Founded 1896 

Thorough and successful Preparation 

for Eastern Colleges for Women as well as 

for Midwestern Colleges and Universities 

Illustrated Catalogue on Request 

ANNA B. HAIRE, A.B., SMITH COLLEGE, Principal 

1106-B Lake Shore Drive Chicago, Illinois 

THE LOW AND 
HEYWOOD SCHOOL 

Emphasizing college preparatory work. 

Also general and special courses. 

One year intensive college preparation. 

Junior school. 

65th year. Catalogue. 

SHIPPAN POINT, 
STAMFORD, CONN. 



The Ethel Walker School 

SIMSBURY, CONNECTICUT 

Head of School 

ETHEL WALKER SMITH, A.M., 
Bryn Mawr College 



Head Mistress 

JESSIE GERMAIN HEWITT, A.B., 
Bryn Mawr College 



College Preparation. Cultural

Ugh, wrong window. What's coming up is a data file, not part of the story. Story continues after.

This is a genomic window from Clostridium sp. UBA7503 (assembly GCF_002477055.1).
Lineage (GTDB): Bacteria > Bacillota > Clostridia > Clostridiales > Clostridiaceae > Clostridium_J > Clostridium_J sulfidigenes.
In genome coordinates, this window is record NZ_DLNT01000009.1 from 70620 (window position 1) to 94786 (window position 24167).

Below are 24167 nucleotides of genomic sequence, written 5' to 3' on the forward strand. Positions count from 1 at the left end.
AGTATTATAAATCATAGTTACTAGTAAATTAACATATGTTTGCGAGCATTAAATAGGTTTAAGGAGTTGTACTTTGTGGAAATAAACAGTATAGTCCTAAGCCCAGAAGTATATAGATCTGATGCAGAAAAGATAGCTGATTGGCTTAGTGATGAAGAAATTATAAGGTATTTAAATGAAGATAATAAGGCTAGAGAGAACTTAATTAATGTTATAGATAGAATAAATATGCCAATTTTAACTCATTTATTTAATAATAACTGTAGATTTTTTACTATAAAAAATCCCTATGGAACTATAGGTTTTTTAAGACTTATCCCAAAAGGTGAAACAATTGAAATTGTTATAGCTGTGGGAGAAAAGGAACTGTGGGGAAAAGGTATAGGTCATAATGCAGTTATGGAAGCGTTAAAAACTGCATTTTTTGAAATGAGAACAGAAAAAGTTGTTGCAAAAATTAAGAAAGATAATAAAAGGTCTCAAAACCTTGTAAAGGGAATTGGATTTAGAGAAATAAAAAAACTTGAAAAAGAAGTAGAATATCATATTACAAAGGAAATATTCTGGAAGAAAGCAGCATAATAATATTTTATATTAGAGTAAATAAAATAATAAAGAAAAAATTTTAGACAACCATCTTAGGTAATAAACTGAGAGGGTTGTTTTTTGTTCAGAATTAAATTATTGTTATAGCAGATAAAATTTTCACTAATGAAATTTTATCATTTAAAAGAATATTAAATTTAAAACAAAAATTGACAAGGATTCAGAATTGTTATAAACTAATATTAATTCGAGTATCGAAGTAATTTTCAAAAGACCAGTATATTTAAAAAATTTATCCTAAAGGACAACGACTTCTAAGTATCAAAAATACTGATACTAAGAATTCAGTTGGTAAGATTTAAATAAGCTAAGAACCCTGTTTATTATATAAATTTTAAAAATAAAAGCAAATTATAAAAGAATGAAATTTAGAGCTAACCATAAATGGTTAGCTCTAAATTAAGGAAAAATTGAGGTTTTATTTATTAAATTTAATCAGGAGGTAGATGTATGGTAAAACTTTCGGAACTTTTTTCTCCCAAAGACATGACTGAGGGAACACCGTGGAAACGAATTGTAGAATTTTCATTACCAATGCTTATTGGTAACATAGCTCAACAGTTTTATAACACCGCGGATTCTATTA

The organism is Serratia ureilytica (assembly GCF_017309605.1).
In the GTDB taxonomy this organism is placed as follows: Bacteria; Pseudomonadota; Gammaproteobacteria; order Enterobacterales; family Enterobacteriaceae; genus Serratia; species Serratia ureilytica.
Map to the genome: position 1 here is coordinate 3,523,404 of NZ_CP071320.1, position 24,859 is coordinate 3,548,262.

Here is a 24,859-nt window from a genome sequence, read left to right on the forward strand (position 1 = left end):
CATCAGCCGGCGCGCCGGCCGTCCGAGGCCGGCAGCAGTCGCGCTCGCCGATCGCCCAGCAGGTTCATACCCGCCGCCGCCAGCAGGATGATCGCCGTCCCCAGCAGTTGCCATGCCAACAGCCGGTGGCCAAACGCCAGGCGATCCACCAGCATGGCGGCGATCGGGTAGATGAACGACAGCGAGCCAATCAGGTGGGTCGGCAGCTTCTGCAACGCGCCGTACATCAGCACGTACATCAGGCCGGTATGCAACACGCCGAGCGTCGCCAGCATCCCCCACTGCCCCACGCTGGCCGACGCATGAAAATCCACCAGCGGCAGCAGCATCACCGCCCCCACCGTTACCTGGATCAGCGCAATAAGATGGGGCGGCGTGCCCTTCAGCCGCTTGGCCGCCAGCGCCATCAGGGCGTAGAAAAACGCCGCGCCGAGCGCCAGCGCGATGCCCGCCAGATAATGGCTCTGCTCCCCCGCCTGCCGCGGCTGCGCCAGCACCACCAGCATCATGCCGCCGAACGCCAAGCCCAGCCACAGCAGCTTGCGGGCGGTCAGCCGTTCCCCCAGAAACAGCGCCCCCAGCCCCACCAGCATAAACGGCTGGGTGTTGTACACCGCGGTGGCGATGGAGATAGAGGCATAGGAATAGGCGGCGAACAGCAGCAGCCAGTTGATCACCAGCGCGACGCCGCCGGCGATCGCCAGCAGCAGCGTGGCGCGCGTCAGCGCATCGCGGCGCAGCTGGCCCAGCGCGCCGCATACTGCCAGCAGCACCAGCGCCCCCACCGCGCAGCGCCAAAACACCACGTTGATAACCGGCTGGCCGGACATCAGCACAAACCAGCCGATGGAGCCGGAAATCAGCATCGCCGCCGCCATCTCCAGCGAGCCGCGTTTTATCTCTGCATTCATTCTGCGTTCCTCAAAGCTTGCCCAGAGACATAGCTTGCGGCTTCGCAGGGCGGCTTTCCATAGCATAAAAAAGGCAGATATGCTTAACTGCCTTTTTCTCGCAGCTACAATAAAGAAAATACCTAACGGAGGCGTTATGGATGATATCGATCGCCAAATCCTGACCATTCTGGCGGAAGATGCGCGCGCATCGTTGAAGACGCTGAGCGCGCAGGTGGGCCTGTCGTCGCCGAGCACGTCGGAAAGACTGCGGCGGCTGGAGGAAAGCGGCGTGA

and Special Courses. City and 

Country Advantages. 

Lucie C. Beard, Headmistress 

Box M, Orange, N. J. 




/1ARCUM SCH<&L 

BRYN MAWR, PA. 
Prepares for Bryn Mawr and 
all leading colleges 

Musical Course prepares for the Depart- 
ment of Music of Bryn Mawr College 
EDITH HARCUM, Head of School 
L. May Willis, Principal 

THE MISSES KIRK'S 

College Preparatory School 

PREPARATORY TO BRYN MAWR COLLEGE 
Individual Instruction. Athletics. 

Clovercroft, Montgomery Avenue, Rosemont, Pa. 
Mail, telephone and telegraph address: Bryn Mawr. Pa. 



CHOATE SCHOOL 

1600 Beacon Street. Brookline, Mass. 

HOME AND DAY SCHOOL 
FOR GIRLS 

EMPHASIS ON COLLEGE PREPARATION 

Elective Courses for students not preparing 
for College 

AUGUSTA CHOATE, A.M. (Va*««r) 

Principal 



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THE AGNES IRWIN SCHOOL 

2009-2011 Delancey Place, Philadelphia 

A College Preparatory 
SCHOOL FOR GIRLS 



BERTHA M. LAWS, A.B., Headmistress 

MISS WRIGHT'S SCHOOL 

Bryn Mawr, Pa. 

Prepares for College Board 
Examination 

BANCROFT SCHOOL 
FOR GIRLS 

30th Year. Complete College Preparation. 

Individual Attention to carefully selected group in 
Boarding Department of Progressive Day School.